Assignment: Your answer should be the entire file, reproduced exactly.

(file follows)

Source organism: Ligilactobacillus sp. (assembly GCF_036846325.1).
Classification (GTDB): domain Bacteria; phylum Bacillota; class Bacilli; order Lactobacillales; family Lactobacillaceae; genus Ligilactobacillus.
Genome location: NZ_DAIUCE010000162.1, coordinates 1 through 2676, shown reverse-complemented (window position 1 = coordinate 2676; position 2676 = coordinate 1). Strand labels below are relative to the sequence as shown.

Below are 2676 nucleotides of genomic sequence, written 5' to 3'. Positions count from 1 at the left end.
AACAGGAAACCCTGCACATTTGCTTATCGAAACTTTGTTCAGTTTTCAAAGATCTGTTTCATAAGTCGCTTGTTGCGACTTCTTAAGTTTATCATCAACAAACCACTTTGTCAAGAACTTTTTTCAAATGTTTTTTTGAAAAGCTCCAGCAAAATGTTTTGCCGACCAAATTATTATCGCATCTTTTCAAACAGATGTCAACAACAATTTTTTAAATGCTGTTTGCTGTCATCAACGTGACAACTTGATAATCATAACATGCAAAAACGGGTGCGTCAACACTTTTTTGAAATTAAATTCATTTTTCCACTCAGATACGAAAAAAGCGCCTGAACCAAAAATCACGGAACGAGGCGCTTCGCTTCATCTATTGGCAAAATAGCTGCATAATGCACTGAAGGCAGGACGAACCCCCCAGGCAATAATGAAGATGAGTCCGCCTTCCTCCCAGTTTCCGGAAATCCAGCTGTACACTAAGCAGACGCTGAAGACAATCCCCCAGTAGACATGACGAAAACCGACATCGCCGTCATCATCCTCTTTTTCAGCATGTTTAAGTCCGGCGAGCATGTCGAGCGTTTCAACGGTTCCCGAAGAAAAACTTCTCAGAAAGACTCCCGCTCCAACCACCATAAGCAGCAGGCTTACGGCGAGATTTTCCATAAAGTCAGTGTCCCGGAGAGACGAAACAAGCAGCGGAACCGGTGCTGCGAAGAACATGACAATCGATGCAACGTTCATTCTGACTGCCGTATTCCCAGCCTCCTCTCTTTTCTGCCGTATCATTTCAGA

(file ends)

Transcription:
Source organism: Ligilactobacillus sp. (assembly GCF_036846325.1).
Classification (GTDB): domain Bacteria; phylum Bacillota; class Bacilli; order Lactobacillales; family Lactobacillaceae; genus Ligilactobacillus.
Genome location: NZ_DAIUCE010000162.1, coordinates 1 through 2676, shown reverse-complemented (window position 1 = coordinate 2676; position 2676 = coordinate 1). Strand labels below are relative to the sequence as shown.

Below are 2676 nucleotides of genomic sequence, written 5' to 3'. Positions count from 1 at the left end.
AACAGGAAACCCTGCACATTTGCTTATCGAAACTTTGTTCAGTTTTCAAAGATCTGTTTCATAAGTCGCTTGTTGCGACTTCTTAAGTTTATCATCAACAAACCACTTTGTCAAGAACTTTTTTCAAATGTTTTTTTGAAAAGCTCCAGCAAAATGTTTTGCCGACCAAATTATTATCGCATCTTTTCAAACAGATGTCAACAACAATTTTTTAAATGCTGTTTGCTGTCATCAACGTGACAACTTGATAATCATAACATGCAAAAACGGGTGCGTCAACACTTTTTTGAAATTAAATTCATTTTTCCACTCAGATACGAAAAAAGCGCCTGAACCAAAAATCACGGAACGAGGCGCTTCGCTTCATCTATTGGCAAAATAGCTGCATAATGCACTGAAGGCAGGACGAACCCCCCAGGCAATAATGAAGATGAGTCCGCCTTCCTCCCAGTTTCCGGAAATCCAGCTGTACACTAAGCAGACGCTGAAGACAATCCCCCAGTAGACATGACGAAAACCGACATCGCCGTCATCATCCTCTTTTTCAGCATGTTTAAGTCCGGCGAGCATGTCGAGCGTTTCAACGGTTCCCGAAGAAAAACTTCTCAGAAAGACTCCCGCTCCAACCACCATAAGCAGCAGGCTTACGGCGAGATTTTCCATAAAGTCAGTGTCCCGGAGAGACGAAACAAGCAGCGGAACCGGTGCTGCGAAGAACATGACAATCGATGCAACGTTCATTCTGACTGCCGTATTCCCAGCCTCCTCTCTTTTCTGCCGTATCATTTCAGA